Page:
Around August 2005, Javahery informed his friend, now wife, Jacki Javahery about his idea to create a clothing brand called “Mika Jaymes.” (DSS ¶¶ 11-12; Exhibit 1 at ¶ 5; Exhibit 2 at ¶ 3.) Jacki Javahery agreed to showcase and sell the Mika Jaymes clothing in her showroom beginning August or September 2005. (DSS ¶ 13; Exhibit 1 at ¶ 5; Exhibit 2 at ¶ 3.) Further, Jacki Javahery attests that around this time, she told Ravit Sahar that Javahery wanted to start a clothing line called “Mika Jaymes” and that Ravit Sahar replied that it was “cool.” (DSS ¶ 14; Exhibit 2 at ¶ 4.)

Mika Brenner was born in or around October 2005. (DSS ¶ 15; Exhibit 2 at ¶ 5.) Jacki Javahery and Javahery attest that they did not know Mika’s middle name was “Jaymes” until the present action was filed. (DSS ¶ 16; Exhibit 1 at ¶ 11; Exhibit 2 at ¶¶ 6-7.)

On or about January 24, 2006, Javahery registered “Mika Jaymes” as a domestic corporation with the California Secretary of State. (DSS ¶ 17; Exhibit 1 at ¶ 6.) In January 2017, California Apparel News contacted Javahery for an interview on MJI to be published in the January 2017 issue of their magazine. (DSS ¶ 18; Exhibit 1 at ¶ 9.) Javahery indicated in the interview that the brand “Mika Jaymes” takes its name from his grandparents. (DSS ¶ 19; Exhibit 1 at ¶ 9.)

Javahery contends that Mika Brenner’s name had no influence on his decision to name his brand Mika Jaymes. (DSS ¶ 20; Exhibit 1 at ¶ 11.) Moreover, Javahery first met Mika Brenner at a wedding in 2009, approximately (4) years after Javahery named his clothing brand “Mika Jaymes.” (DSS ¶ 21; Exhibit 1 at ¶ 12.)

On June 12, 2019 Defendants MJI and Javahery each propounded Request for Admissions, Request for Production of Documents, Special Interrogatories and Form Interrogatories, Sets One on Plaintiff. (DSS ¶ 23; Exhibit 3 (Muro Declaration) at ¶¶ 3-9; Exhibits 3-A to 3-F (Plaintiff’s Discovery Responses).) Plaintiff responded to each and every interrogatory and request with objections only and did not produce any responsive documents. (DSS ¶ 24.) Defendants’ discovery asked that Plaintiff state facts, identify witnesses and produce documents in support of each of his causes of action as well as his prayer for punitive damages. (DSS ¶¶ 25-30.) Defendants filed motions to compel further answers to the discovery which are now set to be heard in August 2020.

Discussion

  1. Legal Standard

“The purpose of the law of summary judgment is to provide courts with a mechanism to cut through the parties' pleadings in order to determine whether, despite their allegations, trial is in fact necessary to resolve their dispute.” (Aguilar v. Atlantic Richfield Co. (2001) 25 Cal.4th 826, 843.) Pursuant to Code of Civil Procedure, section 437c, subdivision (a):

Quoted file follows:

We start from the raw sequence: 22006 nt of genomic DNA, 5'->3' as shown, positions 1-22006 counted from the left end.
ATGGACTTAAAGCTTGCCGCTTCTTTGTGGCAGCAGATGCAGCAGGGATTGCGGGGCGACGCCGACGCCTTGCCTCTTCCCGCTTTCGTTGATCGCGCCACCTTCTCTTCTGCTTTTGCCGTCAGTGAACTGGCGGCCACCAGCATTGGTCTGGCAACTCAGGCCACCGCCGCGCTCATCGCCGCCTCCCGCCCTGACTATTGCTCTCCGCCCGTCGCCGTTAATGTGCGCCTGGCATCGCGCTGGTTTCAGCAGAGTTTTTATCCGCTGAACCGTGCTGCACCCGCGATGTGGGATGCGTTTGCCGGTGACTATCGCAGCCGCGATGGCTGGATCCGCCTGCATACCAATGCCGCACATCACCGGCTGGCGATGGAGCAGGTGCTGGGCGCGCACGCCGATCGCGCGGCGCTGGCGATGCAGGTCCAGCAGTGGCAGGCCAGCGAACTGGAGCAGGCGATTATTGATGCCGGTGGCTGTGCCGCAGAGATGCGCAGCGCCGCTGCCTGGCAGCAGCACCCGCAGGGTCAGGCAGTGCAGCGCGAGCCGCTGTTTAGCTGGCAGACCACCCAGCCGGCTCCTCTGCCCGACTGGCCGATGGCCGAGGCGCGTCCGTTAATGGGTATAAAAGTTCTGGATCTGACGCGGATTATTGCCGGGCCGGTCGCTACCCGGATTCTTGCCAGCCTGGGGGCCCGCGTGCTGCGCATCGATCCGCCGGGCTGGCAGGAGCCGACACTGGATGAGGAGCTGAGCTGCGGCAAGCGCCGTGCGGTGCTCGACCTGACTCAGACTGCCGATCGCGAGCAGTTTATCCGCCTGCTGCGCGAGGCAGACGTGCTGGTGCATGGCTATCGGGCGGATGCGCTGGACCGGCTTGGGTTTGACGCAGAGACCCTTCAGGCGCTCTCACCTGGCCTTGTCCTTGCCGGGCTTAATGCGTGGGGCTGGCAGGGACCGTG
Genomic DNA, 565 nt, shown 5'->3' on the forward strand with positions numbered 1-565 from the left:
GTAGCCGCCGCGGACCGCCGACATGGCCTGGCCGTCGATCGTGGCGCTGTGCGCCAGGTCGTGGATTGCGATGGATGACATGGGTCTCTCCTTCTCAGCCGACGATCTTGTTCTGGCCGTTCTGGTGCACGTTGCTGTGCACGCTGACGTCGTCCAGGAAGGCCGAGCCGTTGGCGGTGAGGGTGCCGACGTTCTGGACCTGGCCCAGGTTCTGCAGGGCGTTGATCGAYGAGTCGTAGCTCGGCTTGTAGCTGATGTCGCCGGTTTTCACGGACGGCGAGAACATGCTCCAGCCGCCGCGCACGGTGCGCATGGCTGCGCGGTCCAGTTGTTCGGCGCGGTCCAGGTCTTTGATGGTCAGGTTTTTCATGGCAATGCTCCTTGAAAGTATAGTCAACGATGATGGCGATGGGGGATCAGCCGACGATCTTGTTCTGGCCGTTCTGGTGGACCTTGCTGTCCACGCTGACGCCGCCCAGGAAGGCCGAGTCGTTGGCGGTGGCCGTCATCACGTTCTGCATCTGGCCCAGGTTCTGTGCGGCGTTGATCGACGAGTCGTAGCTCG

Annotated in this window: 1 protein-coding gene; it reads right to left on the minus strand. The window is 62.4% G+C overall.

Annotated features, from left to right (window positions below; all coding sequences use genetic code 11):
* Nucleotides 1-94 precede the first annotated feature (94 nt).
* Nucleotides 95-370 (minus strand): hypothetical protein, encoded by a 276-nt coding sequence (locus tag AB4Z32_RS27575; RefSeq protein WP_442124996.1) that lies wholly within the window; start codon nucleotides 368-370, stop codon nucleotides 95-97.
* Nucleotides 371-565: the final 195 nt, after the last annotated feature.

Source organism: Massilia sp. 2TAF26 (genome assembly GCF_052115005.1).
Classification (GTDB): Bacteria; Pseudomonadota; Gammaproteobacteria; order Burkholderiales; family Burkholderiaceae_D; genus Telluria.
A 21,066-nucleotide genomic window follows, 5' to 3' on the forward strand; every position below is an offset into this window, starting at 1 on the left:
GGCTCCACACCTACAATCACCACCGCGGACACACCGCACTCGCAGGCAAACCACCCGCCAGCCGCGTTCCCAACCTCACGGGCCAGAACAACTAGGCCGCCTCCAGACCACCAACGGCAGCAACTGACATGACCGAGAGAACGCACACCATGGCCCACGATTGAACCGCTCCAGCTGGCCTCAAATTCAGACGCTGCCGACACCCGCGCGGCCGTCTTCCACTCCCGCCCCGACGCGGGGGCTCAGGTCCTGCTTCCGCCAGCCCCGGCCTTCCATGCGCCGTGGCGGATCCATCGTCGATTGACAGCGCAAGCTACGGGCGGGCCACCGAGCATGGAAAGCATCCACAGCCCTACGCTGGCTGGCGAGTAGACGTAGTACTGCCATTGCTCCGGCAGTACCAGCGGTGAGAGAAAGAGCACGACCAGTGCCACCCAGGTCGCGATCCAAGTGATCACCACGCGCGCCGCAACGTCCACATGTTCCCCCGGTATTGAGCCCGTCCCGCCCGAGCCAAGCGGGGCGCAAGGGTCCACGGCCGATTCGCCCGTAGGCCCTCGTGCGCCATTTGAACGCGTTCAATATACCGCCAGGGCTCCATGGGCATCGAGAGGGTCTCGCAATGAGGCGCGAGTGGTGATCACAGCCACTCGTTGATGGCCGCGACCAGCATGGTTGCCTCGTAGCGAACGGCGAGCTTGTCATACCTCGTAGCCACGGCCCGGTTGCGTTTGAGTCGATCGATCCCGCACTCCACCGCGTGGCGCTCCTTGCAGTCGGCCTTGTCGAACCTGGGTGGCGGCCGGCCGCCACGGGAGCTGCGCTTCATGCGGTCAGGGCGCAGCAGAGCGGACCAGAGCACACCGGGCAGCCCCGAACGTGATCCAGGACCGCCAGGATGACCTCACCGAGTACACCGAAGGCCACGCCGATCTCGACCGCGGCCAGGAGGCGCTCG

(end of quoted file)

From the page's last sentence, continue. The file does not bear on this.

A party may move for summary judgment in any action or proceeding if it is contended that the action has no merit or that there is no defense to the action or proceeding. The motion may be made at any time after 60 days have elapsed since the general appearance in the action or proceeding of each party against whom the motion is directed or at any earlier time after the general appearance that the court, with or without notice and upon good cause shown, may direct…. The motion shall be heard no later than 30 days before the date of trial, unless the court for good cause orders otherwise. The filing of the motion shall not extend the time within which a party must otherwise file a responsive pleading.

(Code Civ. Proc., ; 437c, subd. (a).) A motion for summary judgment may be granted “if all the papers submitted show that there is no triable issue as to any material fact and that the moving party is entitled to a judgment as a matter of law.” (Code Civ. Proc., ; 437c, subd. (c).)

“The motion shall be supported by affidavits, declarations, admissions, answers to interrogatories, depositions, and matters of which judicial notice shall or may be taken. The supporting papers shall include a separate statement setting forth plainly and concisely all material facts that the moving party contends are undisputed. Each of the material facts stated shall be followed by a reference to the supporting evidence. The failure to comply with this requirement of a separate statement may in the court’s discretion constitute a sufficient ground for denial of the motion.” (Code Civ. Proc., ; 437c, subd. (b)(1); see also Cal. Rules of Court, rule 3.1350(c)(2) & (d).)